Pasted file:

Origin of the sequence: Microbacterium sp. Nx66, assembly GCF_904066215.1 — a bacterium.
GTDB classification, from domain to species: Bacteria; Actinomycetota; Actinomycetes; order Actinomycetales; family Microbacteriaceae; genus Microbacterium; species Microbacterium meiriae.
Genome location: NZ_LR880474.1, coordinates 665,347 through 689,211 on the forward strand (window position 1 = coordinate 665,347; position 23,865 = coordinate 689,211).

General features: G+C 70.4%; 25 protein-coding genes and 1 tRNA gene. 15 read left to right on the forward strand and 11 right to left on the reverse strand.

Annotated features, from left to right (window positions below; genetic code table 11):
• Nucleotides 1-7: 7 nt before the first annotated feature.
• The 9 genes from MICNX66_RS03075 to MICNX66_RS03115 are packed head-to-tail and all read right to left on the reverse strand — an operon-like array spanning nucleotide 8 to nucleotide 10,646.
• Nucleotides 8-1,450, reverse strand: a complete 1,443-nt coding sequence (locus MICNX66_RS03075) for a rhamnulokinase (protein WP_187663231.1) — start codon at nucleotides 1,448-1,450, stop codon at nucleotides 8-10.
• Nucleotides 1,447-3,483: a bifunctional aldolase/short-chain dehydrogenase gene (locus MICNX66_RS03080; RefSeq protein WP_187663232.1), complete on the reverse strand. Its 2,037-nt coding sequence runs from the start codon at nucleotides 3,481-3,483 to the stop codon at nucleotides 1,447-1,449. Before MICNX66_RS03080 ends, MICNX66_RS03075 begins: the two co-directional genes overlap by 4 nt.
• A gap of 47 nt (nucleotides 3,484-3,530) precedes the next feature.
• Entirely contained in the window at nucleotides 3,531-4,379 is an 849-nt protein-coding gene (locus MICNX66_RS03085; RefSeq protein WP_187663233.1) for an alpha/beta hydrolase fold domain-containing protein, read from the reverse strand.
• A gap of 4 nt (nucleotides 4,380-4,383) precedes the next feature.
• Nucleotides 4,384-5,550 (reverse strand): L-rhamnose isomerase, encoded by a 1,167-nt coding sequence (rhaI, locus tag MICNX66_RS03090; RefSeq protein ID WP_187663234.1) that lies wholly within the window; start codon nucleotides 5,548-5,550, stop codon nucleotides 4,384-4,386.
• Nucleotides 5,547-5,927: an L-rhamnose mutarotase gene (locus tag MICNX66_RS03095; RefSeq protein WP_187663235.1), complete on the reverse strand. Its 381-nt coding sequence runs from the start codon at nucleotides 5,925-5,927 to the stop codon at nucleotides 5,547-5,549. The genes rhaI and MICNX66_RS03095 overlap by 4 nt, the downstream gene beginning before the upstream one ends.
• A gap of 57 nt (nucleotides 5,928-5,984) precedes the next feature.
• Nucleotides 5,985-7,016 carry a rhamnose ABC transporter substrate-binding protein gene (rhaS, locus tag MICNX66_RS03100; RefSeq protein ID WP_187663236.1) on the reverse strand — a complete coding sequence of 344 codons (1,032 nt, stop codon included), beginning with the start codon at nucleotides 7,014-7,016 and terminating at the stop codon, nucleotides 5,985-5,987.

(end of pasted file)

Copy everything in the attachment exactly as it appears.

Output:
Origin of the sequence: Microbacterium sp. Nx66, assembly GCF_904066215.1 — a bacterium.
GTDB classification, from domain to species: Bacteria; Actinomycetota; Actinomycetes; order Actinomycetales; family Microbacteriaceae; genus Microbacterium; species Microbacterium meiriae.
Genome location: NZ_LR880474.1, coordinates 665,347 through 689,211 on the forward strand (window position 1 = coordinate 665,347; position 23,865 = coordinate 689,211).

General features: G+C 70.4%; 25 protein-coding genes and 1 tRNA gene. 15 read left to right on the forward strand and 11 right to left on the reverse strand.

Annotated features, from left to right (window positions below; genetic code table 11):
• Nucleotides 1-7: 7 nt before the first annotated feature.
• The 9 genes from MICNX66_RS03075 to MICNX66_RS03115 are packed head-to-tail and all read right to left on the reverse strand — an operon-like array spanning nucleotide 8 to nucleotide 10,646.
• Nucleotides 8-1,450, reverse strand: a complete 1,443-nt coding sequence (locus MICNX66_RS03075) for a rhamnulokinase (protein WP_187663231.1) — start codon at nucleotides 1,448-1,450, stop codon at nucleotides 8-10.
• Nucleotides 1,447-3,483: a bifunctional aldolase/short-chain dehydrogenase gene (locus MICNX66_RS03080; RefSeq protein WP_187663232.1), complete on the reverse strand. Its 2,037-nt coding sequence runs from the start codon at nucleotides 3,481-3,483 to the stop codon at nucleotides 1,447-1,449. Before MICNX66_RS03080 ends, MICNX66_RS03075 begins: the two co-directional genes overlap by 4 nt.
• A gap of 47 nt (nucleotides 3,484-3,530) precedes the next feature.
• Entirely contained in the window at nucleotides 3,531-4,379 is an 849-nt protein-coding gene (locus MICNX66_RS03085; RefSeq protein WP_187663233.1) for an alpha/beta hydrolase fold domain-containing protein, read from the reverse strand.
• A gap of 4 nt (nucleotides 4,380-4,383) precedes the next feature.
• Nucleotides 4,384-5,550 (reverse strand): L-rhamnose isomerase, encoded by a 1,167-nt coding sequence (rhaI, locus tag MICNX66_RS03090; RefSeq protein ID WP_187663234.1) that lies wholly within the window; start codon nucleotides 5,548-5,550, stop codon nucleotides 4,384-4,386.
• Nucleotides 5,547-5,927: an L-rhamnose mutarotase gene (locus tag MICNX66_RS03095; RefSeq protein WP_187663235.1), complete on the reverse strand. Its 381-nt coding sequence runs from the start codon at nucleotides 5,925-5,927 to the stop codon at nucleotides 5,547-5,549. The genes rhaI and MICNX66_RS03095 overlap by 4 nt, the downstream gene beginning before the upstream one ends.
• A gap of 57 nt (nucleotides 5,928-5,984) precedes the next feature.
• Nucleotides 5,985-7,016 carry a rhamnose ABC transporter substrate-binding protein gene (rhaS, locus tag MICNX66_RS03100; RefSeq protein ID WP_187663236.1) on the reverse strand — a complete coding sequence of 344 codons (1,032 nt, stop codon included), beginning with the start codon at nucleotides 7,014-7,016 and terminating at the stop codon, nucleotides 5,985-5,987.